Part 2- The Rupee Crunch: Reconciling theory with reality

While there are compelling arguments against opening the capital account to the volatilities of global finance, there are institutional frameworks and regulations that can be crafted and certain appropriate segments of the account that can be liberalized to alleviate such distortions.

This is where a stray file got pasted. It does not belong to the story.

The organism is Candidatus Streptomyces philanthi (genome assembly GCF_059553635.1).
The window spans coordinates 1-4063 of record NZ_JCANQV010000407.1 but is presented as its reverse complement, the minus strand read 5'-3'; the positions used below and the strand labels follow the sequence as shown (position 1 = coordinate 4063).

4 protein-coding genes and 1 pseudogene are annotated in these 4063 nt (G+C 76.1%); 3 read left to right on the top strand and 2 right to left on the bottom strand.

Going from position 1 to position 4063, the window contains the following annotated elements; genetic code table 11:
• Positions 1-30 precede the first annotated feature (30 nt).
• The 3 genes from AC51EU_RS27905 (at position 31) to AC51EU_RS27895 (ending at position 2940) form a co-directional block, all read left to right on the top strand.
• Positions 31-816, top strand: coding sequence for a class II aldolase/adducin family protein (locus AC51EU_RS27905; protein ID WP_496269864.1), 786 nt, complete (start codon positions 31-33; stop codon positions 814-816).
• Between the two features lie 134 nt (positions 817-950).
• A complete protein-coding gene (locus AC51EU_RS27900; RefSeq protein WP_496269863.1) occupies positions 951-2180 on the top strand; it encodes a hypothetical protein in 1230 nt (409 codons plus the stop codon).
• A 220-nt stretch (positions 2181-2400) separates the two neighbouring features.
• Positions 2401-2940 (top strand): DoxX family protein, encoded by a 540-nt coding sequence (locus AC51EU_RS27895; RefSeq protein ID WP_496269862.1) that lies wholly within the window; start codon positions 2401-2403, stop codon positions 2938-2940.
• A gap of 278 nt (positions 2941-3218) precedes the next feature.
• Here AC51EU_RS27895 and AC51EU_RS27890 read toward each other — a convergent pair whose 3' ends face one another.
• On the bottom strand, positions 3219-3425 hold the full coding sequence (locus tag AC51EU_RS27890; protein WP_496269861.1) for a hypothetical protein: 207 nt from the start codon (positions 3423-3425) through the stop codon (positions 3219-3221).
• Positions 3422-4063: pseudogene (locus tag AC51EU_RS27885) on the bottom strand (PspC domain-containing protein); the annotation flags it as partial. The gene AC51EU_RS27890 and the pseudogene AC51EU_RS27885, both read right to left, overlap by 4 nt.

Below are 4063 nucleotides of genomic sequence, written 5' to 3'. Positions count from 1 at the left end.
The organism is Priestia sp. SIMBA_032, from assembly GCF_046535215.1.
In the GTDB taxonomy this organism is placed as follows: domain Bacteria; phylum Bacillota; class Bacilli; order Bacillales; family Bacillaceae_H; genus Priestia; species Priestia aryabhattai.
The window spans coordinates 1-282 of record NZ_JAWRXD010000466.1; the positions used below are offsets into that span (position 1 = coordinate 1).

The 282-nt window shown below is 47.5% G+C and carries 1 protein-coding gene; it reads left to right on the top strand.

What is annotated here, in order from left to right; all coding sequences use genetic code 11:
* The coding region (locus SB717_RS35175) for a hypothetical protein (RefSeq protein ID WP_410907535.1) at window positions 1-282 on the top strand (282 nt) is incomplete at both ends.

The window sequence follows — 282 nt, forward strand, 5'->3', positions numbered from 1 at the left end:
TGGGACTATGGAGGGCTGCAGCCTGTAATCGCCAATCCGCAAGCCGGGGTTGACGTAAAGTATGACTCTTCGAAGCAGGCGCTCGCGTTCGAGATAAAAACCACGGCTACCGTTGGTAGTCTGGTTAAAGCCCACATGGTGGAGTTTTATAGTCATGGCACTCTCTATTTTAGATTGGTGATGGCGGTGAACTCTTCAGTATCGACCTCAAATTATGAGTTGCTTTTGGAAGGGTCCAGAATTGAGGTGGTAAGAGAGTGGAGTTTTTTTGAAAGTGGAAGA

Another useful approach is the assessment of our commendable macroeconomic standards vis-à-vis passive microeconomic interventions by the government. We’ve managed to keep fiscal deficits within the internationally accepted thresholds, our debt is of very high standards, recurrent expenditures are financed entirely through domestic revenues, inflation is within acceptable bounds and unemployment is relatively manageable. But on the microeconomic front, government intervention has been incoherent and businesses still face bottlenecks in starting up and operating. Hence, there is a clear presence of supply side constraints which have invariably inhibited us from harnessing our full productive potential. However, the implementation of the Economic Development Policy should address a number of these concerns. Countless attacks have been launched on the government’s fiscal operations giving the impression that they originated from extremist austerity driven critics. It is difficult to believe that a developing country that is constrained by its terrain and scattered settlements would come under criticism for delivering much needed infrastructure. Even in the realm of austerity we must acknowledge that Bhutan’s debt is of very sustainable quality and fiscal deficit has always remained below GDP growth rates. Critics may argue that there are areas of government spending that could be rationalized but in my estimation this would result in savings accruals of a maximum of Ngultrum 500 million whereas we are dealing with a current account deficit of 15bn. So government spending is not the major factor.